Mishna Wolff is a white girl in every sense of the word living in a predominately black neighborhood in Seattle's Central District. Mishna is poor just like everyone in her neighborhood but the difference is, she's poor and white with no rhythm or swagger to speak of. Think, Steve Martin in the Jerk. In this book, Mishna is essentially Navin Johnson but instead of being white in an all black household, she's white in an all white household. The trouble is, her father acts and talks just like the black dads from her hood which makes it that much more difficult for her to adapt in any situation.
"He strutted around with a short perm, a Cosby-esque sweater, gold chains and a Kangol -- telling jokes like Redd Foxx, and giving advice like Jesse Jackson," Wolff writes. "You couldn't tell my father he was white. Believe me, I tried."
Nothing makes Mishna's father happier than when she shows signs of being black. Mishna tries with all her might to be as black as a white girl can be which is difficult for her to do. She struggles with her identity and the identity of her father. Even her little sister has more girlfriends than she does, dang.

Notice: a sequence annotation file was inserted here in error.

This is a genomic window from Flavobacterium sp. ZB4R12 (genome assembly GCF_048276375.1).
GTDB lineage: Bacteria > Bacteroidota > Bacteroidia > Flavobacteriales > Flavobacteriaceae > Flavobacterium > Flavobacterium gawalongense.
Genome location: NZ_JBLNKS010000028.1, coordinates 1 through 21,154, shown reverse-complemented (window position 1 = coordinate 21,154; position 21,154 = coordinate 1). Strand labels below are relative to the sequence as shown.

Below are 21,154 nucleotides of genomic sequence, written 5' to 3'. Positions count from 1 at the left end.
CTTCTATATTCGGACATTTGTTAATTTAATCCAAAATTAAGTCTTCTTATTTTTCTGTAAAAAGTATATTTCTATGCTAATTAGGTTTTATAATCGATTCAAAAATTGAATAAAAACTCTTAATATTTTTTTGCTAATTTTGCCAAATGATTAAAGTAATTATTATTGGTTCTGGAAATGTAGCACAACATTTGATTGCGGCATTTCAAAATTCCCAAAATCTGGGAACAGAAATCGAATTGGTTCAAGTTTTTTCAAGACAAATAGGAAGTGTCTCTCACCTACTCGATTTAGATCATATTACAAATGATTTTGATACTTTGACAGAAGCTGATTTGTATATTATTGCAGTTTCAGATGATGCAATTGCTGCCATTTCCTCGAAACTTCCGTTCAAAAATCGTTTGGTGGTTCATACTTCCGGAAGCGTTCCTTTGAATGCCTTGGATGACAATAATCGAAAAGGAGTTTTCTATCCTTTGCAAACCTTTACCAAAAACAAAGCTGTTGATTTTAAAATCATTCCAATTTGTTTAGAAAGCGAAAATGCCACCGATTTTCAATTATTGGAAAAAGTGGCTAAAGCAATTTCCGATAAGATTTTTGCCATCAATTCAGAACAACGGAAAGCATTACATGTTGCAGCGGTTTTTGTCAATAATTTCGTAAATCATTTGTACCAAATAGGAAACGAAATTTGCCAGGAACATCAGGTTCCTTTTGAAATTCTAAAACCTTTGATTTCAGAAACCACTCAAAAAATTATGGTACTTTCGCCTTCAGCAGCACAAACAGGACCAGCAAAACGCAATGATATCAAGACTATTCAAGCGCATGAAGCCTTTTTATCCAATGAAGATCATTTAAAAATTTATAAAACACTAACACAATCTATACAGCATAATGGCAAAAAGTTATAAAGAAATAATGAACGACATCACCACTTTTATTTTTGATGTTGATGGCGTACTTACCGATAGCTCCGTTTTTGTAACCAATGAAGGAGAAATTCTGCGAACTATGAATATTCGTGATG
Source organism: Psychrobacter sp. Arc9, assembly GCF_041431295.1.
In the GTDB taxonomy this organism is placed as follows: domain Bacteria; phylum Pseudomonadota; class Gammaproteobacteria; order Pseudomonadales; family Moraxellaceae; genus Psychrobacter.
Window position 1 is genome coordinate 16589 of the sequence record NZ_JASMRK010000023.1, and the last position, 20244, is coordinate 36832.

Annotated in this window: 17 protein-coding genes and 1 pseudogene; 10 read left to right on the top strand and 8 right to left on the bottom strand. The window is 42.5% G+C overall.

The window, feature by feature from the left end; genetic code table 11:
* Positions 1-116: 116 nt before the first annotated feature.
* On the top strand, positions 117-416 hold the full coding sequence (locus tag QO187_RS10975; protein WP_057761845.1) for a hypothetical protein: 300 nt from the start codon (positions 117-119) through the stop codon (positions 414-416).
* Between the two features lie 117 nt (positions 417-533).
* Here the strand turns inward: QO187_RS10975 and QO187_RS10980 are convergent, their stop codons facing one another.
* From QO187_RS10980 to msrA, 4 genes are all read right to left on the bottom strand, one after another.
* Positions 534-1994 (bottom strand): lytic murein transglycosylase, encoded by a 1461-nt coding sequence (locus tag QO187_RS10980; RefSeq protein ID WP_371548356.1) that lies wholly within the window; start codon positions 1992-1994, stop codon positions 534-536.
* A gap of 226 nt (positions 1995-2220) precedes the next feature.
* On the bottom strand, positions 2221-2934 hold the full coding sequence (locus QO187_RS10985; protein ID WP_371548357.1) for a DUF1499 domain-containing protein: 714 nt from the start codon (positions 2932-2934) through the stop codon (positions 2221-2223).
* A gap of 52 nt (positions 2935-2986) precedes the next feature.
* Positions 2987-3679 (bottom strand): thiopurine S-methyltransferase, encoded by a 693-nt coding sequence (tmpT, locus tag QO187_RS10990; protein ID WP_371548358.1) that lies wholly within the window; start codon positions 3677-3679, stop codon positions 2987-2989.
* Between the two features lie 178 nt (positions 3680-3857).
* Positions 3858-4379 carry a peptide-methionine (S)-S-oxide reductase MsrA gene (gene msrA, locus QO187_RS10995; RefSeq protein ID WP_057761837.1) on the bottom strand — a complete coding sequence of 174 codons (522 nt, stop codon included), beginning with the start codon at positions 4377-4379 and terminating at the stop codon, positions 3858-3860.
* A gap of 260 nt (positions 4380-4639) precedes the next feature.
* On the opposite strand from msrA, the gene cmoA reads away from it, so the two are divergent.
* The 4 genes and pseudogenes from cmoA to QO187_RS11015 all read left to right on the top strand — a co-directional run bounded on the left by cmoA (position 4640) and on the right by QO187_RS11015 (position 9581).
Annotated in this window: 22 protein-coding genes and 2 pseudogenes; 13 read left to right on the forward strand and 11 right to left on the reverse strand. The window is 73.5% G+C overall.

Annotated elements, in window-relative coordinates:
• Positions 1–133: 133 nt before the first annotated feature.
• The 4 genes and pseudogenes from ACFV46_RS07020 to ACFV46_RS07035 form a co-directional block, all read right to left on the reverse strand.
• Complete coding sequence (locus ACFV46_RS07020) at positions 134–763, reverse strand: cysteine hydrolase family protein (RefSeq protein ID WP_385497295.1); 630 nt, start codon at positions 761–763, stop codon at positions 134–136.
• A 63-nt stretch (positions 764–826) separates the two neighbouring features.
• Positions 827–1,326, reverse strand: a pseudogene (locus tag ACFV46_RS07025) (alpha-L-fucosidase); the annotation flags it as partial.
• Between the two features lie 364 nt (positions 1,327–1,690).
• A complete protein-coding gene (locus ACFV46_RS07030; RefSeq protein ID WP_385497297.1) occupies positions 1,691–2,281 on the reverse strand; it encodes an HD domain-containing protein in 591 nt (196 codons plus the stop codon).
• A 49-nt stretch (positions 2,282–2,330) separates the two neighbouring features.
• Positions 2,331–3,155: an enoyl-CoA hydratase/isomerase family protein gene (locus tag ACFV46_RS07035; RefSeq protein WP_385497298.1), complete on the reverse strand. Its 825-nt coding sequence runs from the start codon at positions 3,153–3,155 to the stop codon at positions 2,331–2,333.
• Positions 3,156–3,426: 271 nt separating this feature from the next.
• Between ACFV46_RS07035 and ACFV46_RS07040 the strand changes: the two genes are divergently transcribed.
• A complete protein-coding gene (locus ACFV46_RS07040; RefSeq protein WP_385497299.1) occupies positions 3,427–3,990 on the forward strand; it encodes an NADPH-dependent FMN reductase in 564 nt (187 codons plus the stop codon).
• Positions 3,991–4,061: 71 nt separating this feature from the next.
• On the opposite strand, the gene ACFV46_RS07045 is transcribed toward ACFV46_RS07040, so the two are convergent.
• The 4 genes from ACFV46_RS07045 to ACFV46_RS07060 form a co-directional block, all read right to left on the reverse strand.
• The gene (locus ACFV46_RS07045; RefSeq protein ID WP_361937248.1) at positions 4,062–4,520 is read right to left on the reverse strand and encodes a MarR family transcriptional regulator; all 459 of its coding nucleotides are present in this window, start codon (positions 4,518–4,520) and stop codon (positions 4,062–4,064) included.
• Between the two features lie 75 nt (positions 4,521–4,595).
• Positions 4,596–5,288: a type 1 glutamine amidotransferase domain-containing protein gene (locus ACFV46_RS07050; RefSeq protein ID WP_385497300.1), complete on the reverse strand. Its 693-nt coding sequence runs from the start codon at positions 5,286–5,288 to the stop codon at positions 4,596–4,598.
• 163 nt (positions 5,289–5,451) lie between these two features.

Mishna begins to immerse herself in her studies so that some day she can break away from the hood and live a better life. "You think you're better than this family." Her dad would say. Mishna is torn. She wants to be better, but she wants to be a real family too.
I liked this book very much. I feel like Mishna and I walked in similar shoes in some cases. I grew up in the same neighborhood and was in the same Individual Progress Program that Mishna was in. And though I'm a black girl, I have no rhythm or swagger to speak of either. We south end rhythm-less girls have to stick together you know. I highly recommend this very short read.